‘One Take Movies’ and the Art of Practical Special Effects (Video)

We tend to associate web series with terms like “low-budget” or “mumblecore,” which implies a level of impromptu haphazardness one expects from high school kids messing around with dad’s camera after school.

But nothing could be further from the case with “One Take Movies,” a series by the comedy site Above Average, which is part of Lorne Michaels’ Broadway Video family. As the name implies, the mini-films–whimsical parodies of genres like “The Disaster Movie” or “The Heist Movie”–are all shot in one continuous take, a particularly tricky challenge when having to show an asteroid destroying the earth or a superhero battling robots.

“I’ve always been a fan of Michel Gondry’s practical special effects,” says co-creator Avery Monsen. “That sort of handmade aesthetic.” Mr. Monsen, who wrote the famed ironic gift purchase All My Friends Are Dead and has written for the FUSE show Billy on the Street, came up with the concept for One Take after being asked to work on Above Average’s social media campaigns. “They wanted me to do Vines, so I thought I should pitch them something with a similar aesthetic.”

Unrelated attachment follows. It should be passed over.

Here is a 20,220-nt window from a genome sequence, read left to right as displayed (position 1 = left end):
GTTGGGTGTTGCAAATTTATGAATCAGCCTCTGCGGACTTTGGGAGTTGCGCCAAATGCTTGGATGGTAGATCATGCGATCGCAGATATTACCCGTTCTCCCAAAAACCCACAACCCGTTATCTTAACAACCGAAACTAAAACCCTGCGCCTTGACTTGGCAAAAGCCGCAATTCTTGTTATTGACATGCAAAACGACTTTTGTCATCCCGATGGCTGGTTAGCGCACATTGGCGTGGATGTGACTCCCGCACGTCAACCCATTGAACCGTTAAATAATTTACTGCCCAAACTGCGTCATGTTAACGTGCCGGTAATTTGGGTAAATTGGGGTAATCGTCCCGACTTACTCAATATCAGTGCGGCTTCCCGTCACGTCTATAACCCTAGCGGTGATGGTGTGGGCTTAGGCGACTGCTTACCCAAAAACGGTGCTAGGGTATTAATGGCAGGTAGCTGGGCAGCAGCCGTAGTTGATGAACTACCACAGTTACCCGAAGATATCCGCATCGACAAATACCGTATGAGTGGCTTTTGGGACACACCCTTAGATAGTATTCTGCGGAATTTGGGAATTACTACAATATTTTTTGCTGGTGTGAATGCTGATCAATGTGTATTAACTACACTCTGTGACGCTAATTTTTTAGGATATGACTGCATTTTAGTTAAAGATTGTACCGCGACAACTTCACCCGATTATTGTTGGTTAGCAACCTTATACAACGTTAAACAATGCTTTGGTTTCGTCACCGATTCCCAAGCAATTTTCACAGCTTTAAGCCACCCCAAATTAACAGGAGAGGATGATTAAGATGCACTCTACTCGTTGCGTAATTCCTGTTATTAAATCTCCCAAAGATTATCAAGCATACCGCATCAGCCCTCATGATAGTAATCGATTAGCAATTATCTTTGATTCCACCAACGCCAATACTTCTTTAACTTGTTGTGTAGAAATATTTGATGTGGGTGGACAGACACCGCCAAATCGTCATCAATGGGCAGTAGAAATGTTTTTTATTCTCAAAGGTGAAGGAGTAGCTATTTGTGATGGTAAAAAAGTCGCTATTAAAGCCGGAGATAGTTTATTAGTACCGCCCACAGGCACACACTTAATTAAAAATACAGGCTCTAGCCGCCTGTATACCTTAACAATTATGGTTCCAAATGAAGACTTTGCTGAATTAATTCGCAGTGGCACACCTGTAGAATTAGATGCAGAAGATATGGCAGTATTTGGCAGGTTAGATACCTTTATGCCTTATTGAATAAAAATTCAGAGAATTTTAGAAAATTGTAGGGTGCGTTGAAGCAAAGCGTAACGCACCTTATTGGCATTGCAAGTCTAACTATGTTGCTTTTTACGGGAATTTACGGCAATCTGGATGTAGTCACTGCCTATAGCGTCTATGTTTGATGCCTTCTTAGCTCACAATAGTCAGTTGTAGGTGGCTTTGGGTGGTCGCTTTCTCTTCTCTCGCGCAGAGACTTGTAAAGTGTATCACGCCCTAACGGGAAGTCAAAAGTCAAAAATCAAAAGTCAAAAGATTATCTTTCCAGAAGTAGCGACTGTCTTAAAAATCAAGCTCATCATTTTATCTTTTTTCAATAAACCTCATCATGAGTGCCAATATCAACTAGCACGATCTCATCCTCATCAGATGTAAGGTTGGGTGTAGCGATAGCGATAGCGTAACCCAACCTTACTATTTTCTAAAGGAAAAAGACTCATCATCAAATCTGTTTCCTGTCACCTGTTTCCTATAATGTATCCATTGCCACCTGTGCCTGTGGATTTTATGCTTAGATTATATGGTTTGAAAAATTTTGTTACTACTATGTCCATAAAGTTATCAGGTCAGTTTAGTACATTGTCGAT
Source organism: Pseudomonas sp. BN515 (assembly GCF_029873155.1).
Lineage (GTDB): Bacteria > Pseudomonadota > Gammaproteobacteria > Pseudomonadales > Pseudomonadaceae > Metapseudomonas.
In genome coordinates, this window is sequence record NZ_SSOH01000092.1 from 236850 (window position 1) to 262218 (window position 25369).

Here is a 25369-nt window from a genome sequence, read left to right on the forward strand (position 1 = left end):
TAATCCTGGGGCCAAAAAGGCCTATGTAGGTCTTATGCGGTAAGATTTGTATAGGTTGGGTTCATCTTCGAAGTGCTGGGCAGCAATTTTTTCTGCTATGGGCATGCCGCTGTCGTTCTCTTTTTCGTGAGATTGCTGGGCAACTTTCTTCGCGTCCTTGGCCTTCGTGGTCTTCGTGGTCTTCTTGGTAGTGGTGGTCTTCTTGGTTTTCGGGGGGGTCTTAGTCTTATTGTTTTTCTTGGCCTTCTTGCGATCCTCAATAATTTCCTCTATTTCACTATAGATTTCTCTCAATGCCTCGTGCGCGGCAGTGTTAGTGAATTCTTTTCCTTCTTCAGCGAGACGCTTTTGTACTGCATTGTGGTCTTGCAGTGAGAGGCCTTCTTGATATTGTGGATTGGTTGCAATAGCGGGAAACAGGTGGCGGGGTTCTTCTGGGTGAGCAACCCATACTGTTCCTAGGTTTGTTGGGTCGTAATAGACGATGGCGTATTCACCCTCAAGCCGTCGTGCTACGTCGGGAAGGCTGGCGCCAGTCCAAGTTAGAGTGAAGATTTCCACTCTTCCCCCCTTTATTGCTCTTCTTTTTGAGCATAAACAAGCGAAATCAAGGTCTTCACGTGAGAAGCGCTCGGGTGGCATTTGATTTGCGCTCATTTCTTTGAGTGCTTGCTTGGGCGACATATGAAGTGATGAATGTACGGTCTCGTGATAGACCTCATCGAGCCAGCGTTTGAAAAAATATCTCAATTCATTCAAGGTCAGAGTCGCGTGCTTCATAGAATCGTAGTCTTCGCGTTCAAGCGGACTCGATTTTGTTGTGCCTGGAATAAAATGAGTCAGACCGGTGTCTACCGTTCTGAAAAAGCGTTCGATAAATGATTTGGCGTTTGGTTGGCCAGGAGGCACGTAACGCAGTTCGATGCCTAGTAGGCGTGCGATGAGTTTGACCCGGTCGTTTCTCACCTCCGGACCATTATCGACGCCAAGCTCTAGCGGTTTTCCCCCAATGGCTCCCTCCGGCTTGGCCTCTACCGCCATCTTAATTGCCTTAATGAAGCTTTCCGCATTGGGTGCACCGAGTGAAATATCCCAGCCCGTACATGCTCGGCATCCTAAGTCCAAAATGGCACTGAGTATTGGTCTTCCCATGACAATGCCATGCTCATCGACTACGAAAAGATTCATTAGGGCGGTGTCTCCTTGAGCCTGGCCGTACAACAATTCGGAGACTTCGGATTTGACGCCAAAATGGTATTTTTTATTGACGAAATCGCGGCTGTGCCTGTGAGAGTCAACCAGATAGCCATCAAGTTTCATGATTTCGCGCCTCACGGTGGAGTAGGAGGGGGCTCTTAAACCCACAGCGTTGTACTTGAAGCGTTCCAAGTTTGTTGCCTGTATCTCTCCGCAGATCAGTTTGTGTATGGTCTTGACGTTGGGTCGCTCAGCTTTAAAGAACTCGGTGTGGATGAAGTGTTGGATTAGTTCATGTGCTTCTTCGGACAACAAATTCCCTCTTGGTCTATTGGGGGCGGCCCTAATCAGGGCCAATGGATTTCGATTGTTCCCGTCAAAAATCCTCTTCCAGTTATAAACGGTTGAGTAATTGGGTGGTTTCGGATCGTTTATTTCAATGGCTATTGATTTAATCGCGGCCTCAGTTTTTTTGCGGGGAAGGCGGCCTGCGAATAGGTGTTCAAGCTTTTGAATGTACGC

“Specifically, there was one Vine I made, Abraham Lincoln becomes a manager at Hot Topic. It was a tearaway costume and dropping in backgrounds.” With friend Jon Bershad and UCB Maude teammate Jon Bershad, Mr. Monsen wrote several scripts for the five minute series that both evoked a child’s diorama project and was “incredibly stressful to make.”


“We could only shoot for 10 hours, and we filmed entirely in this circus training center in Williamsburg called the Muse, where our director Ryan Hunter lives,” Mr. Monsen said.

Shoots would generally begin setting up at three in the afternoon, and filming would go until early in the a.m. In addition to the five to nine actors in every video, there are approximately 10 people in full black body suits (and hoods) who act as a live stage crew, turning the production into a giant game of Mousetrap: if just one of the “scenes” gets screwed up, everything would need to be reset and start again.

“We would just be shooting takes over and over and over again until 3 am,” said Mr. Monsen. “The third one, we didn’t have a usable take until 2 am. We started to think, ‘What if we get nothing?’ With this insane one-take thing, it’s possible to just run out of time. You put in all this effort, and you get nothing.”

Mr. Monsen made all the props, which have included a giant talking pile of money, a city-destroying robot, and the aforementioned asteroid. “We didn’t know what we were doing,” Mr. Monsen laughed. “In the scripts it would just say things like ‘Avery transforms into a pile of money.’ And then there’d be a parentheses, ‘We’ll figure it out later.’ We basically wrote things that we thought were funny, without thinking of whether or not it was physically possible.”